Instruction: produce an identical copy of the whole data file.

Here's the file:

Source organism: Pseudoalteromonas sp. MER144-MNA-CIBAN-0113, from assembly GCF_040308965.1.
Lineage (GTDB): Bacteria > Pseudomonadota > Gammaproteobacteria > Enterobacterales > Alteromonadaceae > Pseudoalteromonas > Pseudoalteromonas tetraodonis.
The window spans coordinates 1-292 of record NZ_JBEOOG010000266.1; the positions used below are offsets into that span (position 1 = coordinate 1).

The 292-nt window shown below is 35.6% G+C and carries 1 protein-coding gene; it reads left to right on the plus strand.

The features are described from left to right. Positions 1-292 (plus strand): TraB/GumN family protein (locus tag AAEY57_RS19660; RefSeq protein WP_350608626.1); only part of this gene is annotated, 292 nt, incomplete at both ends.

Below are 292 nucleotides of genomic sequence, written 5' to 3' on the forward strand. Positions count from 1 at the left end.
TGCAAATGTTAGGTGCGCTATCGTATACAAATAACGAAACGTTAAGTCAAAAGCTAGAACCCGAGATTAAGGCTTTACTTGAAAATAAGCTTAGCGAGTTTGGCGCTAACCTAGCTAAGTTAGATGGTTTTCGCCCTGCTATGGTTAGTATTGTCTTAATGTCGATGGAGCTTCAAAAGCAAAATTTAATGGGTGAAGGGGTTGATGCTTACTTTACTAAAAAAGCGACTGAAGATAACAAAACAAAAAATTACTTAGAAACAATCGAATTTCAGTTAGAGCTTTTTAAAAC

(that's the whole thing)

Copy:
Source organism: Pseudoalteromonas sp. MER144-MNA-CIBAN-0113, from assembly GCF_040308965.1.
Lineage (GTDB): Bacteria > Pseudomonadota > Gammaproteobacteria > Enterobacterales > Alteromonadaceae > Pseudoalteromonas > Pseudoalteromonas tetraodonis.
The window spans coordinates 1-292 of record NZ_JBEOOG010000266.1; the positions used below are offsets into that span (position 1 = coordinate 1).

The 292-nt window shown below is 35.6% G+C and carries 1 protein-coding gene; it reads left to right on the plus strand.

The features are described from left to right. Positions 1-292 (plus strand): TraB/GumN family protein (locus tag AAEY57_RS19660; RefSeq protein WP_350608626.1); only part of this gene is annotated, 292 nt, incomplete at both ends.

Below are 292 nucleotides of genomic sequence, written 5' to 3' on the forward strand. Positions count from 1 at the left end.
TGCAAATGTTAGGTGCGCTATCGTATACAAATAACGAAACGTTAAGTCAAAAGCTAGAACCCGAGATTAAGGCTTTACTTGAAAATAAGCTTAGCGAGTTTGGCGCTAACCTAGCTAAGTTAGATGGTTTTCGCCCTGCTATGGTTAGTATTGTCTTAATGTCGATGGAGCTTCAAAAGCAAAATTTAATGGGTGAAGGGGTTGATGCTTACTTTACTAAAAAAGCGACTGAAGATAACAAAACAAAAAATTACTTAGAAACAATCGAATTTCAGTTAGAGCTTTTTAAAAC